Some cities have been adding name or street:name to sidewalks. In principle, data consumers should be able to infer that the sidewalk and roadway are related by comparing their names, in much the same way that Nominatim matches addr:street to road names or Skeletron generalizes dual carriageways based on road names.

I suspect this approach hasn’t caught on more broadly because of the assumption that data consumers can already infer these associations based on geometry alone, or maybe based on sidewalk=separate. Unfortunately, a typical city abounds in cases that violate this assumption, requiring a more explicit approach.

As a counterpoint, if the sidewalks are only tagged on the roadways, a non-sidewalk footpath would also need virtual connections with roadways to avoid breaking pedestrian routing. Here are some trivial examples of non-sidewalks that would result in oversimplified routes if connected directly to a roadway without separate sidewalk ways:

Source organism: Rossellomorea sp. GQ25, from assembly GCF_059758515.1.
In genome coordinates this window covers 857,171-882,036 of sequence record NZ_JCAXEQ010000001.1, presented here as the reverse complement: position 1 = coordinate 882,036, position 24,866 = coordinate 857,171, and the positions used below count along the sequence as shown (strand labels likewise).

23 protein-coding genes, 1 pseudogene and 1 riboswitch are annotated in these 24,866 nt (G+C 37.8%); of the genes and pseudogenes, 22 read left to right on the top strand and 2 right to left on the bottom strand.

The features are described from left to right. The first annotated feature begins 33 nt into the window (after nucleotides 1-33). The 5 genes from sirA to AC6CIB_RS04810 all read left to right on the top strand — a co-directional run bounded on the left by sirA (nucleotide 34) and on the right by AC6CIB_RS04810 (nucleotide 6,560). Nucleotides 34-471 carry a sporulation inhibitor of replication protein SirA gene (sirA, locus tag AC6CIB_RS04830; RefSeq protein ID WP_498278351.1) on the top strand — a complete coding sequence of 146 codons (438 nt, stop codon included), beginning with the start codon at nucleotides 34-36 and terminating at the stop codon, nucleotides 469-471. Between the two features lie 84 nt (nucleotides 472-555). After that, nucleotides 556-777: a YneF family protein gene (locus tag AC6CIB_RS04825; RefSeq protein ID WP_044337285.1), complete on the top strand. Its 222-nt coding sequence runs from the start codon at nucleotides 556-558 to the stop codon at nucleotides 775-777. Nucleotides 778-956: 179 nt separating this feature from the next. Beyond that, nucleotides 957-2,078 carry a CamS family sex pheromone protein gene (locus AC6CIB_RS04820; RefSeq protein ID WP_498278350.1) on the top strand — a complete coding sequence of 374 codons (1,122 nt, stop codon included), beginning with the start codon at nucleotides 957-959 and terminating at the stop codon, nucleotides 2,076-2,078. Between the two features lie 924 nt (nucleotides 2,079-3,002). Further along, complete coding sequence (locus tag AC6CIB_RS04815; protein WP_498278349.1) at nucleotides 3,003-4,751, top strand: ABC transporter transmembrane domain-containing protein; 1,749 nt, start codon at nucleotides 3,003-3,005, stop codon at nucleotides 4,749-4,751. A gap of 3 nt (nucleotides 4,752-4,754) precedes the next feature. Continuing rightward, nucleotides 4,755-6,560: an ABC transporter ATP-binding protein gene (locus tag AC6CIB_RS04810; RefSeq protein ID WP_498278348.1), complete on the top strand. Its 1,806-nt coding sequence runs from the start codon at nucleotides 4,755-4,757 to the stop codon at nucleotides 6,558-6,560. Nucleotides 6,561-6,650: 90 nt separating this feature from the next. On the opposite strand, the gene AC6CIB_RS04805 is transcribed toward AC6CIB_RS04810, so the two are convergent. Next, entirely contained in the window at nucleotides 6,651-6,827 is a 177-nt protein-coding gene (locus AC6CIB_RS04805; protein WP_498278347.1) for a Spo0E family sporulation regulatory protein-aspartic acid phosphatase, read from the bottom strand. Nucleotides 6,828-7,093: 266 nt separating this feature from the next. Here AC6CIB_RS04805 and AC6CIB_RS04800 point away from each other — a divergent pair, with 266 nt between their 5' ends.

Long ago, I started out using the sidewalk key exclusively. Over time, I discovered a steady stream of these edge cases, each one necessitating an oasis of more detailed mapping, until the point where it just made common sense to link the oases together with separately drawn ways.


Technically, taking a shortcut across Abby Way would require trespassing on private property (the verge), followed by jaywalking. Obviously, this is quite pedantic next to a park in a quiet subdivision, but the laws are on the books. Anyhow, the legalities matter less than telling the user something helpful. A mapper could sarcastically tag the whole park as a pedestrian area if no sign forbids walking on the grass, but the reason someone would consult a map or a router is to know where one is expected to go, whether they end up listening to the router or taking a shortcut.